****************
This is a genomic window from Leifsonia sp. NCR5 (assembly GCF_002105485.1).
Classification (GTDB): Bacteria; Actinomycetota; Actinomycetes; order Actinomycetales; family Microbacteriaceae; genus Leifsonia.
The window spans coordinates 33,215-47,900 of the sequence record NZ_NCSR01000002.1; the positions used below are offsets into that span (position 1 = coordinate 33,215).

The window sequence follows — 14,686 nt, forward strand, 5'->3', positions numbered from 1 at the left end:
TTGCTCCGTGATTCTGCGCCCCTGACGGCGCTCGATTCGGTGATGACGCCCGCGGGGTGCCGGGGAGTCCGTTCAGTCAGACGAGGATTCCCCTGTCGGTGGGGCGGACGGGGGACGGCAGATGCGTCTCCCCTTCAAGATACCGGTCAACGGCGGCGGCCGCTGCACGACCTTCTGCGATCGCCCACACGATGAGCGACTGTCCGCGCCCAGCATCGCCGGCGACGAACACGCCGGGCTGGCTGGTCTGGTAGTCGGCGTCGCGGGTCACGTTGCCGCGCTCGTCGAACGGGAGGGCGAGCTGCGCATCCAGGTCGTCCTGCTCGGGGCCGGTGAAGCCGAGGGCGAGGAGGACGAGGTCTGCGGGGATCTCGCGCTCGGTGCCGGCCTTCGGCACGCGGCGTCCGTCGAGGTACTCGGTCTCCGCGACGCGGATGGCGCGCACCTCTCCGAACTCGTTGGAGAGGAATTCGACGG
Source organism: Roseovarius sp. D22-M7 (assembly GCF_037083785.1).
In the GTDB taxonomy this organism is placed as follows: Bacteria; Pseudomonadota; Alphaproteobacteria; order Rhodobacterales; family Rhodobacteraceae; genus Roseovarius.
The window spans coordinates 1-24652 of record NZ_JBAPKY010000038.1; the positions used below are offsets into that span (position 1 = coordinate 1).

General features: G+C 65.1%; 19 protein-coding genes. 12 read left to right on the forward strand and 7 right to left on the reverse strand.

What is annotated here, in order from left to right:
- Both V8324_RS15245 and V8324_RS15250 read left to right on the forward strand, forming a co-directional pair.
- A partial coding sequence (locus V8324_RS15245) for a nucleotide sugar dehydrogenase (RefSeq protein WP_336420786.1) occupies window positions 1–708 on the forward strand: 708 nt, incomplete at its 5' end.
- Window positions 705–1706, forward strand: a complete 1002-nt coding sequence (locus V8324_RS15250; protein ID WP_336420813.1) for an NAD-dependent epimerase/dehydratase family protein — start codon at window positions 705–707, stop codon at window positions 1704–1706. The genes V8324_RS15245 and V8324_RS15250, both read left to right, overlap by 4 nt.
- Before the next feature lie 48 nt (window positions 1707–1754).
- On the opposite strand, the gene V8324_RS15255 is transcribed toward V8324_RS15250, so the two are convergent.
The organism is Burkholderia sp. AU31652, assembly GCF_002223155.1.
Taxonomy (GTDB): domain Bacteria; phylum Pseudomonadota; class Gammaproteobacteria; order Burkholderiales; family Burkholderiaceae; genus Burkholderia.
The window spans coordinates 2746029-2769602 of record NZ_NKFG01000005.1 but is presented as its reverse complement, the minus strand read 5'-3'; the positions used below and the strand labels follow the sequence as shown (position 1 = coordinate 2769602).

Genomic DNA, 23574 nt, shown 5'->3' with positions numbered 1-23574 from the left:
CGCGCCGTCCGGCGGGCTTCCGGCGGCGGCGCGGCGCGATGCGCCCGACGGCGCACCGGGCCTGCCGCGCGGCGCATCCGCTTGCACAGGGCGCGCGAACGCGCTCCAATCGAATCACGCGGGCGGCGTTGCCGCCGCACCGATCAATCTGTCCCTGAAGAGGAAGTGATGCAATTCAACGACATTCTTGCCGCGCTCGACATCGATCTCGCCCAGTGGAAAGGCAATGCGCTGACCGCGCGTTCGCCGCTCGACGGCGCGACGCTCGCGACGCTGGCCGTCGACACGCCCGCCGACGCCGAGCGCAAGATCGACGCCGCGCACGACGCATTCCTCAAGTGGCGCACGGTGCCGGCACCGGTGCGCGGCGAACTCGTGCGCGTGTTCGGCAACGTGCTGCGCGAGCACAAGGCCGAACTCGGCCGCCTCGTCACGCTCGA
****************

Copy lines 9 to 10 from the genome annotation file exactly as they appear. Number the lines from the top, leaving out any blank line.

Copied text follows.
General features: G+C 65.1%; 19 protein-coding genes. 12 read left to right on the forward strand and 7 right to left on the reverse strand.

What is annotated here, in order from left to right: